I spent the next two years carrying out the same battery cage campaigns on nearly every campus in the Boston area while my colleagues at The Humane League did the same in cities across the country. The campaigns were tough and went on for months at a time. Dining directors hung up on us or had us barred from coming onto campus to gather signatures. But ultimately we succeeded-over 100 schools joined in the boycott.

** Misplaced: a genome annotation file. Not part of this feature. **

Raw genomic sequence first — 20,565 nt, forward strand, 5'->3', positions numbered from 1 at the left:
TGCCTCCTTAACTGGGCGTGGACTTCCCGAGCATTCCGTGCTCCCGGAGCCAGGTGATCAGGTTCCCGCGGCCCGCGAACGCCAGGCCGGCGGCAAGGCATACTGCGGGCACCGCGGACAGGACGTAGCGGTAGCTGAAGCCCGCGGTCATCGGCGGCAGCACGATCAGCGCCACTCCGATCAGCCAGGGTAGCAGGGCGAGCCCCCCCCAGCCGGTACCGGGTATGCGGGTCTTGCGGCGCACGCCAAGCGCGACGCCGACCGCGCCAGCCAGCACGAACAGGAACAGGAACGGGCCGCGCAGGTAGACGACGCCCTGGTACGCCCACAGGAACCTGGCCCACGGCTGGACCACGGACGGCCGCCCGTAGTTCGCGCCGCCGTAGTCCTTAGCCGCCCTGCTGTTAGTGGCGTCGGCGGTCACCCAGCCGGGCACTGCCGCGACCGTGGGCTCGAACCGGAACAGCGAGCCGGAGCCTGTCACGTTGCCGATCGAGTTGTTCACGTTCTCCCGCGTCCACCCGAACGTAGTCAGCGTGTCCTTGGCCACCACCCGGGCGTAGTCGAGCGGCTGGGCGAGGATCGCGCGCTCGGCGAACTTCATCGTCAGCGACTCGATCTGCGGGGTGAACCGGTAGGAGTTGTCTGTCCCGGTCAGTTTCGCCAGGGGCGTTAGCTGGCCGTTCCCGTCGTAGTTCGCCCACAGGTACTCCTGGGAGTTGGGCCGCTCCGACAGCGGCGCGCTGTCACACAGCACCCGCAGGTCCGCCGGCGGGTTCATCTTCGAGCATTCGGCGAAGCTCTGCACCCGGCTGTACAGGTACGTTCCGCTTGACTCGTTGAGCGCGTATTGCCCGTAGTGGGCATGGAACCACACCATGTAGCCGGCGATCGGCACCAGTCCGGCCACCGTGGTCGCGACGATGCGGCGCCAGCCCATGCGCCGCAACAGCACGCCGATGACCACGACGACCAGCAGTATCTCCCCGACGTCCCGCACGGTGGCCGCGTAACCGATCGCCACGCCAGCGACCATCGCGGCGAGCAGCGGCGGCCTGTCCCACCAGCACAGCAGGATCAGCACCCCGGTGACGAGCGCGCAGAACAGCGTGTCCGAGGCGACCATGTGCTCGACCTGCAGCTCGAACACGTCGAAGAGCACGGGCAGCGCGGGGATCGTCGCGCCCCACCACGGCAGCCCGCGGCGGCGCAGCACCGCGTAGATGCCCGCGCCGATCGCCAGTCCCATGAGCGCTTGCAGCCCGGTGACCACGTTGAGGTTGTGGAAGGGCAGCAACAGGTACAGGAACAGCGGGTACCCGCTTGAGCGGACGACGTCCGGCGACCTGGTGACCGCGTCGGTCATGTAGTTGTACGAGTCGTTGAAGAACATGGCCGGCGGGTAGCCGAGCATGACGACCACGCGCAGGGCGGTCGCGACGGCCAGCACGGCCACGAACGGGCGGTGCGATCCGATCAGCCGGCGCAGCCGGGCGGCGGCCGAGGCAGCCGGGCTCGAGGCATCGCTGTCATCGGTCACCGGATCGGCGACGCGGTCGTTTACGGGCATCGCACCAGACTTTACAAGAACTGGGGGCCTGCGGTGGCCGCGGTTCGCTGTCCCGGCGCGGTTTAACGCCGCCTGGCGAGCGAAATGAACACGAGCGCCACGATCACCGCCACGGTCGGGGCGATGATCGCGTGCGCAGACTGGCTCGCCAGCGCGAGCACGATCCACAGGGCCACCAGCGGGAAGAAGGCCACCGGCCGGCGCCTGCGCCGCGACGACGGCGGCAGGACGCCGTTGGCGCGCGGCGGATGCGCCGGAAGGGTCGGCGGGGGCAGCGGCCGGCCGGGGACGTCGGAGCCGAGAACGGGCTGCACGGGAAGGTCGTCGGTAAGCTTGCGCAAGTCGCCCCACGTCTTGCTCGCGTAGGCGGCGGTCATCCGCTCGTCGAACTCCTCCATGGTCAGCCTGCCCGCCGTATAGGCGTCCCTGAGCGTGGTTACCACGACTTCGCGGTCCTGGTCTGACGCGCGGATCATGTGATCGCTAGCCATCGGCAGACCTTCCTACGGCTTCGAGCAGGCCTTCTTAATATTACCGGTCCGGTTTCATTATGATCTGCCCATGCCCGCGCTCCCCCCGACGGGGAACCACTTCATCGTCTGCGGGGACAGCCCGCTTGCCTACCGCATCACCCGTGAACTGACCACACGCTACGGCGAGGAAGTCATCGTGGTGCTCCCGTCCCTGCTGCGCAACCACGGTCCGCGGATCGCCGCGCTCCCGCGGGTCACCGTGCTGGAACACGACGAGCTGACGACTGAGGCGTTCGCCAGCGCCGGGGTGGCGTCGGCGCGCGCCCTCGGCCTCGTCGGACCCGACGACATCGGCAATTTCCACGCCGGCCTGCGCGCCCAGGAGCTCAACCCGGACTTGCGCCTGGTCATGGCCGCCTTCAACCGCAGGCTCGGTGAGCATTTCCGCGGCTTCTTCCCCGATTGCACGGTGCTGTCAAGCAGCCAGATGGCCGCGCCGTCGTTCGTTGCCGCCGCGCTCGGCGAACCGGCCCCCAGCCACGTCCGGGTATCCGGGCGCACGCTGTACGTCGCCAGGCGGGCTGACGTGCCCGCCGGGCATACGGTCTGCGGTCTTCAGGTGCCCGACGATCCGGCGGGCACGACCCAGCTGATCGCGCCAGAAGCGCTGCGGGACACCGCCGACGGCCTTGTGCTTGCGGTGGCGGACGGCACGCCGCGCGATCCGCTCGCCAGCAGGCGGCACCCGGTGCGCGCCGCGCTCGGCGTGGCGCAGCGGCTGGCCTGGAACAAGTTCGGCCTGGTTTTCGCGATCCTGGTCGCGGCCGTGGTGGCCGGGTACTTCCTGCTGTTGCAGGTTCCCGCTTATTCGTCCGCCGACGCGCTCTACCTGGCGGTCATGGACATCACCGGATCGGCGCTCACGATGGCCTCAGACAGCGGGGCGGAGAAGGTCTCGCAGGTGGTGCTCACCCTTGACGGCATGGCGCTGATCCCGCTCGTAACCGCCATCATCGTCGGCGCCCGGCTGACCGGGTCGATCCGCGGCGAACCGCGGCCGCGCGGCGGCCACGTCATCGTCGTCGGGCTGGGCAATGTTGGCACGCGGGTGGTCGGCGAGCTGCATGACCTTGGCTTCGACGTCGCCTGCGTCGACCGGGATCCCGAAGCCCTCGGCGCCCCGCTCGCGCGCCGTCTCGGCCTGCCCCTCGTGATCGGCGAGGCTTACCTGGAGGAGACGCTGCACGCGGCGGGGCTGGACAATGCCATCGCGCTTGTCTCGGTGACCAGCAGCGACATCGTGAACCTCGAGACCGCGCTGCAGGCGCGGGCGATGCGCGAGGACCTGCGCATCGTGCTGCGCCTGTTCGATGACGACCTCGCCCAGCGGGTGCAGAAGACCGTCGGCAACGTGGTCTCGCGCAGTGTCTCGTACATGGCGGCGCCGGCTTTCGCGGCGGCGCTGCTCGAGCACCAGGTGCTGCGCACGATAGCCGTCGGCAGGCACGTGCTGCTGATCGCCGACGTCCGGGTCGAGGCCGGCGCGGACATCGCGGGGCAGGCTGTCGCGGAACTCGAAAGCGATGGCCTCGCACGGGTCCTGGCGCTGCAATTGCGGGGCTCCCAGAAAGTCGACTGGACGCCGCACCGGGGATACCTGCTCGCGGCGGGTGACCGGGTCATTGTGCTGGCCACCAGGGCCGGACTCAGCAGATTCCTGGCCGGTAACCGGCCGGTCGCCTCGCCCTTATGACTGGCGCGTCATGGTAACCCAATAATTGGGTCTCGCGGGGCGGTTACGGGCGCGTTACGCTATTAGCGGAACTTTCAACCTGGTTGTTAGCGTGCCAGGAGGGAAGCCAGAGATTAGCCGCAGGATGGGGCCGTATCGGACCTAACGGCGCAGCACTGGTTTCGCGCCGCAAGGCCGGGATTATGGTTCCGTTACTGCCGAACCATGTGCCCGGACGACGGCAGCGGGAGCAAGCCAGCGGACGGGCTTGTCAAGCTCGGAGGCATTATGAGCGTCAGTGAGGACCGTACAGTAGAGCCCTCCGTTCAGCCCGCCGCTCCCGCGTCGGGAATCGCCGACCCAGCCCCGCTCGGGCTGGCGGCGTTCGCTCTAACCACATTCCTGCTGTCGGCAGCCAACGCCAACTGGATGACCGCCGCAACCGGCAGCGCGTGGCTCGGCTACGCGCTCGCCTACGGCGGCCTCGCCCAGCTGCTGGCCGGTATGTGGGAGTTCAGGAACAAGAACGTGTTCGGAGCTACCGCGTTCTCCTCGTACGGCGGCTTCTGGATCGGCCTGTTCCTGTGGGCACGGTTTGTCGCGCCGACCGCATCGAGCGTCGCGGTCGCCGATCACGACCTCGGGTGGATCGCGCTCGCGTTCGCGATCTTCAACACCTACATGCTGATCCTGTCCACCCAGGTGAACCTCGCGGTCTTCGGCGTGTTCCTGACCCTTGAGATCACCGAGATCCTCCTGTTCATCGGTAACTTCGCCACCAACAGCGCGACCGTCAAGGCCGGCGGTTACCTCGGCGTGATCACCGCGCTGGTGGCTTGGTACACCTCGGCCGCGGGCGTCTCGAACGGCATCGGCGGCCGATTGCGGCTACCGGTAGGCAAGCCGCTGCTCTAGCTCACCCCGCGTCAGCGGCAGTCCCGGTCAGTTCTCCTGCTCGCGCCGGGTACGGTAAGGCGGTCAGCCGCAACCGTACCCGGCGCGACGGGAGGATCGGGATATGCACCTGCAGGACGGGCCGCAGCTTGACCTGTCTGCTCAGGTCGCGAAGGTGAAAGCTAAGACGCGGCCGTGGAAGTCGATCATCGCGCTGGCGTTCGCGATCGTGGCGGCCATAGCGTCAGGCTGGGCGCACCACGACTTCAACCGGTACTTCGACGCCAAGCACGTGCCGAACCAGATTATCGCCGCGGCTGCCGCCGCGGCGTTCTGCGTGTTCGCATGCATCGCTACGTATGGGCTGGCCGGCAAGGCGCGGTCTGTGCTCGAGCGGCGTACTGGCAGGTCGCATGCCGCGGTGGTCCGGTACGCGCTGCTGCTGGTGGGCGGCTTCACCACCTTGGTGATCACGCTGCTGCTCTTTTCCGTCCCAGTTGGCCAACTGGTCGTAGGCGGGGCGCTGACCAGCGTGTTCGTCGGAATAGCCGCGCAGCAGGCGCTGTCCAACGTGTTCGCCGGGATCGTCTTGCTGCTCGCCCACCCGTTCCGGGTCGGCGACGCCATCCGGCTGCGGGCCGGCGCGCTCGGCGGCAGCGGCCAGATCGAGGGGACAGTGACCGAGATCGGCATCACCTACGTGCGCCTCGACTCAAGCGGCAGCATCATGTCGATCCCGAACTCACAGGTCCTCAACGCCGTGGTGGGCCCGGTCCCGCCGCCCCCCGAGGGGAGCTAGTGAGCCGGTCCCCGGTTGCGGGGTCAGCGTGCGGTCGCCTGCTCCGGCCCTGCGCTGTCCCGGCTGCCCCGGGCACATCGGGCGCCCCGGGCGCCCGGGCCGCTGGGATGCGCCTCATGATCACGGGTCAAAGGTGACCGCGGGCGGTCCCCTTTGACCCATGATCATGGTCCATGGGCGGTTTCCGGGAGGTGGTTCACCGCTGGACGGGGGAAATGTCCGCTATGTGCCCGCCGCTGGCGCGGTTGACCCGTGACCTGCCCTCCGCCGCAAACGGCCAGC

Now, just a few years later, the boycott of battery cage eggs by the dining sector has grown exponentially. Since the beginning of 2015 alone, The Humane League has successfully campaigned against or partnered with major dining companies that control nearly every corporate and campus cafeteria in the country-multibillion dollar corporations that purchase millions and millions of eggs each year. Within a matter of weeks, not years, thousands of universities, businesses, hospitals, and other sites with a cafeteria have joined the boycott. Currently 13 of the top 25 dining companies, including the top five who own the lion's share of the industry, have signed on. Literally millions of hens will no longer face a lifetime suffering in a cage thanks to these new policies-a development my friends and I never imagined possible when we started on our first campaign four years ago.